Last Thursday the 12th, at the strike of 6:00, I scooted out of the BUST office and excitedly headed straight to Pier 84 for the first free show of the Hudson River Rocks summer concert series, featuring Dan Deacon and John Maus. The show opened with Baltimore grunge-rock group, Roomrunner, who had a few technical issues and consequential commentary (“all of our shit is broken”), which ended up interrupting the potential loud/fast/hard energy the band could have fused into the crowd.
Next up was electronic musician/composer John Maus, who has a reputation for manic live performances. After a lot of screaming sans microphone, punching himself in the face, pouring water over his body, and bouncing up and down, Maus’ eccentric set was nothing short of frenzied. I appreciated his passionate, seemingly cathartic performance (I mean, he’s working towards his Ph. D in political philosophy—I’d need to let off some steam, too!) and am a huge fan of his synth-pop tunes myself, but was still a bit disappointed that everything aside from the main vocals was pre-recorded. This technique is old news for him, though, so at least I didn’t go into it expecting anything else.
Finally, fellow Baltimore electronic artist Dan Deacon came on right as the sun had descended and the breeze was (thankfully) kicking up. Known for his party games and audience participation, the artist began the show asking everyone to get down on one knee and reach for a star in the sky. He then continued his show ritual, having the crowd shout out a countdown for the start of the first song. It took a few minutes for the audience to loosen up, but—boy—when they did, it became a big, beautiful, sweaty and energetic sea of bliss. People were moshing and crowd surfing by the middle of the second song. Deacon seems to have the ability to do this-- to get even New York’s most jaded concert go-er to bust a move or two.
In between dance-off circles and human merry-go-rounds, Deacon was full of charismatic chitchat. Amongst the joking, he also had some political things to say. I’m always a little conflicted about musicians giving opinionated speeches at their shows (Hello, Barbra!). In one way, I think the audience can feel a little trapped. We’re at a show we obviously wanted to go to, and then we get stuck having to listen to certain opinions in a setting we had not anticipated. I was actually kind of surprised one bold audience member didn’t end up screaming, “Get on with the music!” It’s probably because everyone was having too much of a good time. On the other end, I really respect that, as an artist, he is using his position to express opinions on matters he feels need to be improved. Ultimately, I’m more critical of public figures that don’t do anything with their positions on the pedestal.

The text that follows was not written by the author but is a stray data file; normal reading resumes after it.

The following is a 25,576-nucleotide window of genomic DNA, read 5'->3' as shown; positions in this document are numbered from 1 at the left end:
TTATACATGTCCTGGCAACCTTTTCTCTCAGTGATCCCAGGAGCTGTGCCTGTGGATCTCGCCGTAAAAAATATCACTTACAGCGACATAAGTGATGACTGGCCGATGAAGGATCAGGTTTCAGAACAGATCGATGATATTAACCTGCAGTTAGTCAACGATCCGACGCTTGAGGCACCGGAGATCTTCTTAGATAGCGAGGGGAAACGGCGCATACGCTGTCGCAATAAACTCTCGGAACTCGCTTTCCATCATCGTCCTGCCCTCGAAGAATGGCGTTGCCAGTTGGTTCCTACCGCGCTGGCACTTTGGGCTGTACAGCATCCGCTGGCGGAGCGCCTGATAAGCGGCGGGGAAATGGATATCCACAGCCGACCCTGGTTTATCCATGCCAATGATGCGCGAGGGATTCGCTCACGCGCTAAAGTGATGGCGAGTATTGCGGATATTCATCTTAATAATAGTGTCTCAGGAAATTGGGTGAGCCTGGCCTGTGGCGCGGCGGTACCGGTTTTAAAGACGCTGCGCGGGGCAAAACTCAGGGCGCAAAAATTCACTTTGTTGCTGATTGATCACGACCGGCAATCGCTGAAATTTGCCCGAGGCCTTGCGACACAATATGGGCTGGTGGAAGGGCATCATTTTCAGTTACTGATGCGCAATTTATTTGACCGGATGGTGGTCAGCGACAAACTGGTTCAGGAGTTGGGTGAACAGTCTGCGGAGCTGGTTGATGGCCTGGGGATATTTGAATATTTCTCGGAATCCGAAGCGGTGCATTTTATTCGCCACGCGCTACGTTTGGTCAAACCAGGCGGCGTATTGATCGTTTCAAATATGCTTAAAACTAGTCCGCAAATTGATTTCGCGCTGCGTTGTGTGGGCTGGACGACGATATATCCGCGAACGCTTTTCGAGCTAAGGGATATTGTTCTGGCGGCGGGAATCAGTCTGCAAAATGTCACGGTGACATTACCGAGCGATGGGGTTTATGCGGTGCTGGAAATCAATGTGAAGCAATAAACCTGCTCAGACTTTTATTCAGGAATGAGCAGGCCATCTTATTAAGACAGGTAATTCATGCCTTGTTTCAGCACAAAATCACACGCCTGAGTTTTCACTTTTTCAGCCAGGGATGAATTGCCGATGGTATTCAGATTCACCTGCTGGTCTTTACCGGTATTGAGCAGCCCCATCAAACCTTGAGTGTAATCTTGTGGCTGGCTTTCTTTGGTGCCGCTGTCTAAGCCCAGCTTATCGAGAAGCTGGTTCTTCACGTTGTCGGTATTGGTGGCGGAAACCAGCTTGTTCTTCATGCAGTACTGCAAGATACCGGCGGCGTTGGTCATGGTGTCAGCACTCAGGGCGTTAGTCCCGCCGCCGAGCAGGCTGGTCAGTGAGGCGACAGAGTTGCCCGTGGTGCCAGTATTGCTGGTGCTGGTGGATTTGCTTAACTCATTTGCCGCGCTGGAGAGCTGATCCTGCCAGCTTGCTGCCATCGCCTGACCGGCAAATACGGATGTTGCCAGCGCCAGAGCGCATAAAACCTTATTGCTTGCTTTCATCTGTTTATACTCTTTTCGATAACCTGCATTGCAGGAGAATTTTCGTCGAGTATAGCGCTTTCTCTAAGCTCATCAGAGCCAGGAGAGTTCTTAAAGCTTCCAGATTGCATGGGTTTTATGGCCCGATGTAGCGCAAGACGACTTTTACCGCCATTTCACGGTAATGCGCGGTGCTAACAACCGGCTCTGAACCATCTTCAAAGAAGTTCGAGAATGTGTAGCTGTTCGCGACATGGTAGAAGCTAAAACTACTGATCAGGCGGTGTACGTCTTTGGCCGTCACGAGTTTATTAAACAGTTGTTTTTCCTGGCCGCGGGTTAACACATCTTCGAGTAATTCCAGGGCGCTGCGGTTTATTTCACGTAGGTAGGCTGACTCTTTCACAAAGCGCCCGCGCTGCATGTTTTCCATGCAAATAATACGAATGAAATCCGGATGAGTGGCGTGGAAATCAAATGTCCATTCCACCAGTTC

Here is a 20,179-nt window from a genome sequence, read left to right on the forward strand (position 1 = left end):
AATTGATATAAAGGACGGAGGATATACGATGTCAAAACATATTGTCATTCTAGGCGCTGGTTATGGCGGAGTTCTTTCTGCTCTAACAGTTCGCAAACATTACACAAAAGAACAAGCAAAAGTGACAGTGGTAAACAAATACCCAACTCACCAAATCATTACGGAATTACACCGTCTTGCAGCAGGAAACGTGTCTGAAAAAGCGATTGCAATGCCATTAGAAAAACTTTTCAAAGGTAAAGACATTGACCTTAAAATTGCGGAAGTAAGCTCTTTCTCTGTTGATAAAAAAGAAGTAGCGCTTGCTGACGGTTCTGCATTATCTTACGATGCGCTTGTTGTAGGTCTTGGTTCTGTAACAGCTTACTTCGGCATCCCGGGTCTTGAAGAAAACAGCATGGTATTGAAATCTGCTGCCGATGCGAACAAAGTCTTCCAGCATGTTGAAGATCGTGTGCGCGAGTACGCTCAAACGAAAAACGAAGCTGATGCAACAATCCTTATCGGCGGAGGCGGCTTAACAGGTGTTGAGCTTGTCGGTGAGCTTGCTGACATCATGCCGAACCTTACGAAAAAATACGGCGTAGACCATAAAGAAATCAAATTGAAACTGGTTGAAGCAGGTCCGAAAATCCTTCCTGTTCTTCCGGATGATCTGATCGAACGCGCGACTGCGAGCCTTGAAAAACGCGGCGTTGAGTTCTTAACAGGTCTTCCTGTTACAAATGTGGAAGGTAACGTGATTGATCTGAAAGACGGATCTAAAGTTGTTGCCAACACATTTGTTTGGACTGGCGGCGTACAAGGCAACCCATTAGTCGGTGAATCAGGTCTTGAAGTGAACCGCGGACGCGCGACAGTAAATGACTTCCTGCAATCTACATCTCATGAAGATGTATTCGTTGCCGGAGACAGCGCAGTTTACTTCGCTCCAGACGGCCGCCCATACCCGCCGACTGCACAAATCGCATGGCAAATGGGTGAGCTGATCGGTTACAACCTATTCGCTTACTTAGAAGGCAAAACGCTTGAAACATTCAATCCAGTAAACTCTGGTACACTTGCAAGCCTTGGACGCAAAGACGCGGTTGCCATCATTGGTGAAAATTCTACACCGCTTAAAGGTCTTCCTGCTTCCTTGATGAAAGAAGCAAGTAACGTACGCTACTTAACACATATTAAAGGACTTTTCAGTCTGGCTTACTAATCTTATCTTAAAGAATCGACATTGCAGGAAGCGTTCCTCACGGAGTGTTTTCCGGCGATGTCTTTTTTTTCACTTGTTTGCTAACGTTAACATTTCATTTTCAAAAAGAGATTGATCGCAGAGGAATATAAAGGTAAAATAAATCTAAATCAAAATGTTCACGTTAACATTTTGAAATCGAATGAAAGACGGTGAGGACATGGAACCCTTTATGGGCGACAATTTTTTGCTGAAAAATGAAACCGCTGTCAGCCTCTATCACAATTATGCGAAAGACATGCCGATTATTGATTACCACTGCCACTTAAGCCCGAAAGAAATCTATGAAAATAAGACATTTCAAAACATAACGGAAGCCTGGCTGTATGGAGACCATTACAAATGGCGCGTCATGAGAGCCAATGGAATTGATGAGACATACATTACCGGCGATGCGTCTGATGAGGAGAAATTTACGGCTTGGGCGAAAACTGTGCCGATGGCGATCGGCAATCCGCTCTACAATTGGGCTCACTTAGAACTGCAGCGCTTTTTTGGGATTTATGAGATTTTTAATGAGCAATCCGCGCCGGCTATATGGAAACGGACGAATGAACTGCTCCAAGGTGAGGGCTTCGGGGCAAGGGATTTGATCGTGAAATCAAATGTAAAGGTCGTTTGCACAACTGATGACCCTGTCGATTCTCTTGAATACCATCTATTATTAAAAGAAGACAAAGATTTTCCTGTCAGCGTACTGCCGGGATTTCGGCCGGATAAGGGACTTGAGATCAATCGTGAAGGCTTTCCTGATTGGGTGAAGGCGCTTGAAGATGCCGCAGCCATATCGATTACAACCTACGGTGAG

My not-so-great iPhone photo from the show
Anyway, musings aside, this was only a very small portion of the entire performance. And the performance was incredible. The breeze wasn’t helping any of the poor fools in the main crowd pit, as we found ourselves being moved and pushed by those around us. Deacon played songs both old and new with the assistance of some killer live drumming, including past favorites like “Crystal Cat” and “Ohio,” as well as tracks off of the upcoming album, due at the end of August. We were spread apart like the Red Sea, asked to carefully run away as far as we could, and imitated the moves of our designated dance leaders. By the end of it, everyone was exhausted, sweaty, and smiling: exactly how one should be after a good summer show. In the words of Dave Hill (whose recent Brooklyn Vegan Def Leppard show review has been the source of many giggles at the BUST office this past week): “that shit was nuts.”
Check out a fan video from the show, below, and see Deacon for yourself during his current tour. The new album, America, comes out August 28th on Domino Records.
Images courtesy of Stereogum and Altered Zones
The opinions expressed on the BUST blog are those of the authors themselves and do not necessarily reflect the position of BUST Magazine or its staff.
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